When to Spank
For decades, parenting experts have said spanking irreparably harms kids. But a close look at the research suggests otherwise
Dad and Mom are no fools: They know their '90s parenting manuals. So when 4-year-old Jason screams, "No!" and darts under the dining room table when it's time to leave Grandma's, Dad patiently crouches down. "Remember, Jason," he says soothingly, "when we talked earlier about leaving?" Jason, scowling, doesn't budge. His mother shifts uneasily and riffles through her mental Rolodex of tips garnered from all those child-rearing books. She offers Jason choices ("Would you like to come out by yourself, or shall I get you?"), then rewards ("I've got a cookie for you to eat in the car"), and finally consequences ("Get out or no Arthur tomorrow!"). Jason retreats further and cries, "I don't want to!" His parents look at each other wearily. Jason is a bright, cheerful child who, like most spirited kids, is gifted at pushing limits. He is often well-behaved, but lately, when his parents ask him to do something, he seems to melt down entirely, screaming and even biting. Now he sticks out his tongue and announces, "I hate you!" His father hauls the tiny tyrant, kicking and flailing, out from under the table. Jason lets loose an earsplitting yell. Dad, red-faced, finally loses it, raising his hand over his son's rear end.
Now stop the action. If Jason's father reads the newspapers and listens to TV news, he knows spanking is one of the more destructive things he can do to his kid, that it could turn Jason into an angry, violent child--and perhaps, some day, a depressed, abusive adult. He may even have heard the familiar refrain of child-development specialists, who contend that a parent who uses corporal punishment "is a parent who has failed." Yet he also feels instinctively that a mild pop on the rear might get Jason's attention in a way negotiating won't. Besides, his dad spanked him occasionally, and he didn't turn into an ax-wielding monster.
In fact, the notion advanced by a slew of American child-raising authorities that a couple of well-placed swats on the rear of your beloved preschooler irreparably harms him or her is essentially a myth. Antispanking crusaders relied on inconclusive studies to make sweeping overgeneralizations about spanking's dangers. This week, even the American Academy of Pediatrics is expected to tone down its blanket injunction against spanking, though it still takes a dim view of the practice and encourages parents to develop discipline alternatives. An AAP conference on corporal punishment in 1996 concluded that in certain circumstances, spanking may be an effective backup to other forms of discipline. "There's no evidence that a child who is spanked moderately is going to grow up to be a criminal or antisocial or violent," says S. Kenneth Schonberg, a pediatrics professor who co-chaired the conference. In fact, the reverse may be true: A few studies suggest that when used appropriately, spanking makes small children less likely to fight with others and more likely to obey their parents.
Some caveats are in order. By "spanking," the AAP and other authorities mean one or two flat-handed swats on a child's wrist or rear end, not a sustained whipping with Dad's belt. Neither the AAP nor any other child-development specialists believe that spanking should be the sole or preferred means of child discipline, or that it should be administered when a parent is very angry, or that it should be used with adolescents or children under 2 years old. Most experts who approve of spanking suggest it be used sparingly, as an adjunct to other discipline techniques.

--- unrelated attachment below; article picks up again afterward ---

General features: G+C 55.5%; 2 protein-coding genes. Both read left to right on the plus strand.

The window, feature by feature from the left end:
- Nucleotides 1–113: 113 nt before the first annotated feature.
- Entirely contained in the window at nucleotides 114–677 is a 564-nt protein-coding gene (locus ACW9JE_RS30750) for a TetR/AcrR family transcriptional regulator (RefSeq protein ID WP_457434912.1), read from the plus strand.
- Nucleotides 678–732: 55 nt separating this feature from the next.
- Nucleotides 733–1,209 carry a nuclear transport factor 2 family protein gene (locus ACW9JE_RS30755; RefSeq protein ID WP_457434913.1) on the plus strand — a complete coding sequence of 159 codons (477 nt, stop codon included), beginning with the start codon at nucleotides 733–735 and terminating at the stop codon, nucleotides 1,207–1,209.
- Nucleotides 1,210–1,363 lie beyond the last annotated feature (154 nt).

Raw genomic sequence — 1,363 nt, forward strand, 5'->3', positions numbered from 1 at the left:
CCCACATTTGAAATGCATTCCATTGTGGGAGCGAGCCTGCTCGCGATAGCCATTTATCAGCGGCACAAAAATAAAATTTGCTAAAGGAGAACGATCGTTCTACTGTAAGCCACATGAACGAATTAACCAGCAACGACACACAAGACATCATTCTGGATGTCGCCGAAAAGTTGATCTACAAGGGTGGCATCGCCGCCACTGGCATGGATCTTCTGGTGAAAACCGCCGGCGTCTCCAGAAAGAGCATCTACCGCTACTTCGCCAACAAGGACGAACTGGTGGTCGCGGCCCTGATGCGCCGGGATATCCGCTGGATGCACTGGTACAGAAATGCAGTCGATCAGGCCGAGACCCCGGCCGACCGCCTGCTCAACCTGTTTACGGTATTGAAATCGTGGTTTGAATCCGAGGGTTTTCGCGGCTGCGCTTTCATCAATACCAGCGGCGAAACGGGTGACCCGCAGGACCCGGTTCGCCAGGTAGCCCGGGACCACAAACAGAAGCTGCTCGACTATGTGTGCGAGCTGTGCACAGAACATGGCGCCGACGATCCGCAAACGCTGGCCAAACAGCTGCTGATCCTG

Children are people. The origins of the antispanking prohibition have a lot to do with two social phenomena of postwar America: the rise of popular psychology and the breakup of the extended family. In years past, grandparents used to inundate a new mother with child-raising tips on everything from burping to bed-wetting. One of them was likely to be "spare the rod and spoil the child," an adage some adults used to justify repeated spankings as the only form of discipline--and not just in the home. Half a century ago, corporal punishment in schools was legal in all but one state. But by the early 1950s, young couples increasingly began to look to child-rearing "experts"--authors like Benjamin Spock, whose manual Baby and Child Care counseled against the punitive child-raising practices of earlier generations. Spock, a believer in firm and consistent parenting, did not rule out spanking in his book's early editions. But he salted his manual with concepts borrowed from Freudian theory, stressed the impact that parents have on their kids' development, and introduced what at the time was a radical notion: Children are individual little people, with a host of psychic needs.
The psychologists and child-development authorities who churned out parenting guides in the 1970s and 1980s took Spock one step further, advocating a new, child-centered view of family. The locus of power should shift, these experts seemed to suggest, so that kids are equal members of the household. Many writers, such as T. Berry Brazelton, warned that strict parenting, and particularly punishments like spanking, could promote aggression and discourage children from cooperating with others. One of the most popular of the new crop of books was Thomas Gordon's 1970 million-plus seller, Parent Effectiveness Training, which advised parents to stop punishing kids and to start treating them "much as we treat a friend or a spouse." More recently, writers like Nancy Samalin and Barbara Coloroso counseled an end to punishment altogether. And while such books helped open parents' eyes to the importance of listening to children and respecting their individuality, some warm, fuzzy--and not very reasonable--ideas about discipline also began to gain popularity. (One author suggested that if a child refused to get dressed in the morning, parents should send him to school in pajamas.)